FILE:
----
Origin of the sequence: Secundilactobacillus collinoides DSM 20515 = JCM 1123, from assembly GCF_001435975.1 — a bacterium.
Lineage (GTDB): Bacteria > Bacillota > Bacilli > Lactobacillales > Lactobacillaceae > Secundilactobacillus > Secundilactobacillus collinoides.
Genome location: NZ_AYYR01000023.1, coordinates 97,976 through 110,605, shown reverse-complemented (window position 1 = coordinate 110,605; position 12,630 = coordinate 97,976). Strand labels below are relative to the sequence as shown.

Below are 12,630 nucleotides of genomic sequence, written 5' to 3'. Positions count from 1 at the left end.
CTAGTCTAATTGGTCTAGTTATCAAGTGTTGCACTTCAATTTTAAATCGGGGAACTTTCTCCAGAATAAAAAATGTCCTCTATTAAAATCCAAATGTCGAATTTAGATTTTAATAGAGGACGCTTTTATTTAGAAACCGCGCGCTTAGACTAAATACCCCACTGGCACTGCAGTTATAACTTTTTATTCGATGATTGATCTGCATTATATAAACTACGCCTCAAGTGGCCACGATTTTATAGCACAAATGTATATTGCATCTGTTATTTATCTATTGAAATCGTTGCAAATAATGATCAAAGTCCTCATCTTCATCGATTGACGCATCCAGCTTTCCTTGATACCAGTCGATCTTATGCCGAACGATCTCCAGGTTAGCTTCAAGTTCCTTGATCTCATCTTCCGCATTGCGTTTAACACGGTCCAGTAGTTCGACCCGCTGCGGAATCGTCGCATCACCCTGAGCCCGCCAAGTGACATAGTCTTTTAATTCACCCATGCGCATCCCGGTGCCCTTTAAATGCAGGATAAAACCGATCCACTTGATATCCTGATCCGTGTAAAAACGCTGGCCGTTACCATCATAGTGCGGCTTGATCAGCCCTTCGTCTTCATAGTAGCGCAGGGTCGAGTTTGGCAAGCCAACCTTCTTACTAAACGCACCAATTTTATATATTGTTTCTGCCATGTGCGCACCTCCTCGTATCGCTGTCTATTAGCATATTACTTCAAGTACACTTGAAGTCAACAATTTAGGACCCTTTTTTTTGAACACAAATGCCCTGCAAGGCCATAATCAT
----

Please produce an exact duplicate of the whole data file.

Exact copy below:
Origin of the sequence: Secundilactobacillus collinoides DSM 20515 = JCM 1123, from assembly GCF_001435975.1 — a bacterium.
Lineage (GTDB): Bacteria > Bacillota > Bacilli > Lactobacillales > Lactobacillaceae > Secundilactobacillus > Secundilactobacillus collinoides.
Genome location: NZ_AYYR01000023.1, coordinates 97,976 through 110,605, shown reverse-complemented (window position 1 = coordinate 110,605; position 12,630 = coordinate 97,976). Strand labels below are relative to the sequence as shown.

Below are 12,630 nucleotides of genomic sequence, written 5' to 3'. Positions count from 1 at the left end.
CTAGTCTAATTGGTCTAGTTATCAAGTGTTGCACTTCAATTTTAAATCGGGGAACTTTCTCCAGAATAAAAAATGTCCTCTATTAAAATCCAAATGTCGAATTTAGATTTTAATAGAGGACGCTTTTATTTAGAAACCGCGCGCTTAGACTAAATACCCCACTGGCACTGCAGTTATAACTTTTTATTCGATGATTGATCTGCATTATATAAACTACGCCTCAAGTGGCCACGATTTTATAGCACAAATGTATATTGCATCTGTTATTTATCTATTGAAATCGTTGCAAATAATGATCAAAGTCCTCATCTTCATCGATTGACGCATCCAGCTTTCCTTGATACCAGTCGATCTTATGCCGAACGATCTCCAGGTTAGCTTCAAGTTCCTTGATCTCATCTTCCGCATTGCGTTTAACACGGTCCAGTAGTTCGACCCGCTGCGGAATCGTCGCATCACCCTGAGCCCGCCAAGTGACATAGTCTTTTAATTCACCCATGCGCATCCCGGTGCCCTTTAAATGCAGGATAAAACCGATCCACTTGATATCCTGATCCGTGTAAAAACGCTGGCCGTTACCATCATAGTGCGGCTTGATCAGCCCTTCGTCTTCATAGTAGCGCAGGGTCGAGTTTGGCAAGCCAACCTTCTTACTAAACGCACCAATTTTATATATTGTTTCTGCCATGTGCGCACCTCCTCGTATCGCTGTCTATTAGCATATTACTTCAAGTACACTTGAAGTCAACAATTTAGGACCCTTTTTTTTGAACACAAATGCCCTGCAAGGCCATAATCAT